After unlocking the fourth story fragment, participants are prompted to select the object they feel holds the most emotional significance within the stories they have just witnessed. Once the object is selected, the room knows and releases a story related to it. Participants then move to a debriefing room that is washed in dim blue light. They are asked to share the objects they each saved during the onboarding phase of the experience. The room becomes an archive of emotional artifacts, each containing a story. In the final beat of the experience, the participants open the letter they found in the box during the onboarding phase. They learn that my Dad was collaborating on the project and was excited for others to experience it. The participants exit into a long hallway that leads them to a light panel of slides and a sign. The experience concludes with a showing of my Dad’s photographs that I found hidden away in a closet — the art show my Dad never had.
As my Dad was dying he allowed me to ask him anything. Over the final year of his life, we sat down for a series of interviews. I knew early on that these interviews would be the foundation of the experience. From over twenty hours of recordings, I edited them down into nine powerful fragments that touched on the following:
- His upbringing and my upbringing
- His time spent as a volunteer firefighter and amateur fire-scene photographer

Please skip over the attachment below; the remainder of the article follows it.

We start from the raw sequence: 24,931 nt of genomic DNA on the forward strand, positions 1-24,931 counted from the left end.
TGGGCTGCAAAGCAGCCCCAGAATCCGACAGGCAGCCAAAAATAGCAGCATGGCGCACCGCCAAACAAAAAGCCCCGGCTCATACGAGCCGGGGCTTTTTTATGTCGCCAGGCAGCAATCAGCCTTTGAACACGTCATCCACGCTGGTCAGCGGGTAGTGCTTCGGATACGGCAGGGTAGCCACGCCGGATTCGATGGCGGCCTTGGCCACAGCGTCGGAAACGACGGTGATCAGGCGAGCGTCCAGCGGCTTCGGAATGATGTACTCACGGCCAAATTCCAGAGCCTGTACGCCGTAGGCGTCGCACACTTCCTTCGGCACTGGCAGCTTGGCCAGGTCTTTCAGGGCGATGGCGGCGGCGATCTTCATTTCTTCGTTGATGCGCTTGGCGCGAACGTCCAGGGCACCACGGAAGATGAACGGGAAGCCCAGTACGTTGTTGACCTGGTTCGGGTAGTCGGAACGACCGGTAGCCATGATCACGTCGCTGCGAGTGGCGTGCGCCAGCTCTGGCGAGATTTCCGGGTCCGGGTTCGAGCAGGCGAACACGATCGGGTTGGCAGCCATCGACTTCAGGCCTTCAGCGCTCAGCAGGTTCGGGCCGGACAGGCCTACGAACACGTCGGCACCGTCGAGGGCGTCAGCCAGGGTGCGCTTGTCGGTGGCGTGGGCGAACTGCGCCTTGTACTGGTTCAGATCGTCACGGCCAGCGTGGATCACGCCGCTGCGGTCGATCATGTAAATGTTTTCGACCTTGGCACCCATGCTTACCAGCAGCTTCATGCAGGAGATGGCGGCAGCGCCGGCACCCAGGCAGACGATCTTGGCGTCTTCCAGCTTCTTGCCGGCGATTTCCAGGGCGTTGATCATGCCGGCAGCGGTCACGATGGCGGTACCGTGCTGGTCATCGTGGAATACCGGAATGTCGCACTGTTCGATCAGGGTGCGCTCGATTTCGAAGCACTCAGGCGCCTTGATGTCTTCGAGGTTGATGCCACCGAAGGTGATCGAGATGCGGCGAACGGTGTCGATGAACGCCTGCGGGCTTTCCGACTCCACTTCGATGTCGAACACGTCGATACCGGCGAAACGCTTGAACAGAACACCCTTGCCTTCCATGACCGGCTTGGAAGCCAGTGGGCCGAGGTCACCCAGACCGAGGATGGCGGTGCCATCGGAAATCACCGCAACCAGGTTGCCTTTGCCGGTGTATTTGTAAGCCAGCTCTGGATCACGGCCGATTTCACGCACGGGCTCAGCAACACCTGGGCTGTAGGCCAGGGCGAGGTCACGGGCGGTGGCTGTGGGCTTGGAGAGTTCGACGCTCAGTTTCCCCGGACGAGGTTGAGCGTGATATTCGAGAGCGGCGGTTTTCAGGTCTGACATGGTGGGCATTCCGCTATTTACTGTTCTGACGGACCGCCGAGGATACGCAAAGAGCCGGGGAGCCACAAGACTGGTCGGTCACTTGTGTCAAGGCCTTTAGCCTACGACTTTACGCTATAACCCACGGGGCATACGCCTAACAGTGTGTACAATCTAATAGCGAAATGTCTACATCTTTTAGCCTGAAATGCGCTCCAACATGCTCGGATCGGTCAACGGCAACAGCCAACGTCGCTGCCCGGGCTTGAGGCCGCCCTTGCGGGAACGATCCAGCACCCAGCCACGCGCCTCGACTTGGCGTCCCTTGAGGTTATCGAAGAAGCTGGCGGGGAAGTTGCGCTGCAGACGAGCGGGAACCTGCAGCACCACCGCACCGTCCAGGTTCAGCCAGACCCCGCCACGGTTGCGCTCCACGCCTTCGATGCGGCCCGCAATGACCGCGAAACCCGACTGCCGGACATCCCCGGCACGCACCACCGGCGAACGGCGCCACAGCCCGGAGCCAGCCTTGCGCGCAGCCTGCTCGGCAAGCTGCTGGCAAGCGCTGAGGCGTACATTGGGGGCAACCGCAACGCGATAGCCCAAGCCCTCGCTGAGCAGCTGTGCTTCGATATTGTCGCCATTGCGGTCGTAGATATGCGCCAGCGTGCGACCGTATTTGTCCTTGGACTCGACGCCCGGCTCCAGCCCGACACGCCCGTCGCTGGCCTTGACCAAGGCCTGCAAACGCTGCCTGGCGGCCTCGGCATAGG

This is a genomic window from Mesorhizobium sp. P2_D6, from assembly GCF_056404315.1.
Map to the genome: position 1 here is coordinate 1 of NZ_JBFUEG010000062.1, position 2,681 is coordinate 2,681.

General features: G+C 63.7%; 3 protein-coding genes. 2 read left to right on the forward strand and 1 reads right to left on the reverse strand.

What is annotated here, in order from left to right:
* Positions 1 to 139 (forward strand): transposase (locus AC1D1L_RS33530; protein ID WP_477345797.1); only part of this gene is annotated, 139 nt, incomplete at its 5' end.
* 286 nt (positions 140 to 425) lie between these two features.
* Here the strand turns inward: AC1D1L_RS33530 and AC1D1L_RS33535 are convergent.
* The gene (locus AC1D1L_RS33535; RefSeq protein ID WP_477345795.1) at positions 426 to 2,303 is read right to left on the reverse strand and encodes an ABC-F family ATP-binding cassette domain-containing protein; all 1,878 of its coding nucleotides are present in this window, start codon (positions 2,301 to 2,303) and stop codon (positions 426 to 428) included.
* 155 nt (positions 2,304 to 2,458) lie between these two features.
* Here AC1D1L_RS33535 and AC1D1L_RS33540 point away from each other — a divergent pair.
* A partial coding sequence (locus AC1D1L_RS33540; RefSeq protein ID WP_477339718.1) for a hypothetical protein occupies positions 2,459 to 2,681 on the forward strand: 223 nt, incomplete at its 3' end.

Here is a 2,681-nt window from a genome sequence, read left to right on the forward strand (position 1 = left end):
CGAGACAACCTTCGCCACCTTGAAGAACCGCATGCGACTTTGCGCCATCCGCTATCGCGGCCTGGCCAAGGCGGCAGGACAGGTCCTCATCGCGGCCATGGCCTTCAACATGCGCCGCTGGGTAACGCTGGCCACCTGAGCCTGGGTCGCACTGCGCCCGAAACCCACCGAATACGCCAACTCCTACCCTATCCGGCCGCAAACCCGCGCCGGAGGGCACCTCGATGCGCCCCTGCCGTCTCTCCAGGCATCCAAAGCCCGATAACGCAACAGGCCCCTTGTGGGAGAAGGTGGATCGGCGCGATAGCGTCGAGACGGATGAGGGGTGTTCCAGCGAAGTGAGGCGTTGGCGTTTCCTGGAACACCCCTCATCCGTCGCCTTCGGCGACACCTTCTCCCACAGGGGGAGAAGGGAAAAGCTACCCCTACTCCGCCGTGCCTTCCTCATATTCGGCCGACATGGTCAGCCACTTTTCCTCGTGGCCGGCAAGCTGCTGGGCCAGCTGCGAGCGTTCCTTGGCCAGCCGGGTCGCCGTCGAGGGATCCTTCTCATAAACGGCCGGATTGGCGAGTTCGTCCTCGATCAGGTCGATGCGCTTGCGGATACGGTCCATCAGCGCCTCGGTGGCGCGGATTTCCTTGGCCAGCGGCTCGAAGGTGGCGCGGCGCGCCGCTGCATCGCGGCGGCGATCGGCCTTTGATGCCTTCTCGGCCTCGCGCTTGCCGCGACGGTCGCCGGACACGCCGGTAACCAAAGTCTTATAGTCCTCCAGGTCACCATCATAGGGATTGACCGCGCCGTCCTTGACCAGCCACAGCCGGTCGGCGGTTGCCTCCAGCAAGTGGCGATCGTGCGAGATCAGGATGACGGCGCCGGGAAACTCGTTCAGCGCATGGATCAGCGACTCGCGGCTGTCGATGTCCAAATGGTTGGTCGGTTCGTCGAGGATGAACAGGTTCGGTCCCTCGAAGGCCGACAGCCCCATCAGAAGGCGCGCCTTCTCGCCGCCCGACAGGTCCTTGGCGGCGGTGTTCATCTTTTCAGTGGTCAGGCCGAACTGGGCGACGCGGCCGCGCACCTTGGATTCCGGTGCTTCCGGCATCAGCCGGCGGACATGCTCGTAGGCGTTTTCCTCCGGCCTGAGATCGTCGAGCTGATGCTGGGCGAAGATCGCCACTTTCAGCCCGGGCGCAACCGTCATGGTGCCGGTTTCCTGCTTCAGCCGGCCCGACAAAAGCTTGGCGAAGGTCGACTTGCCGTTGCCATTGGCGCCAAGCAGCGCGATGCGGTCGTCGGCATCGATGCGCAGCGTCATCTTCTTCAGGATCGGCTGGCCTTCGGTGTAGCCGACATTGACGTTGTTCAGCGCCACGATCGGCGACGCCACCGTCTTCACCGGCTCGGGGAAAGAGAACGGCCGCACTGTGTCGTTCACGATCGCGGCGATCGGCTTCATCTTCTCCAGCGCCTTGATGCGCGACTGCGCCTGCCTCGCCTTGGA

- The mysterious fires (our van erupted in flames and our family home burnt down) that devastated my family growing up
- His battle with cancer.
It can be challenging to find a balance between the tasks being asked of someone stepping into a participatory space —moving through the remains of a burned house — and the personal story that sits beneath the surface. This is especially true when the individual and collaborative actions of the participants are intended to unlock story fragments. In many ways, this mirrors the tension that I’ve personally felt making this piece. At the outset of the project it was very binary: I spent a lot of my energy fixated on my dad’s past and was obsessed with finding the answer to whether or not something had or had not taken place. But as I dug deeper I came to realize that it wasn’t so black and white, that in fact the shades of gray and the feelings of ambiguity and confusion were what made the experience most rich, vulnerable and human. These feelings are also true of what we’ve experienced with a loved one battling cancer — the quest to find answers and/or a cure often leaves you in an emotional fog.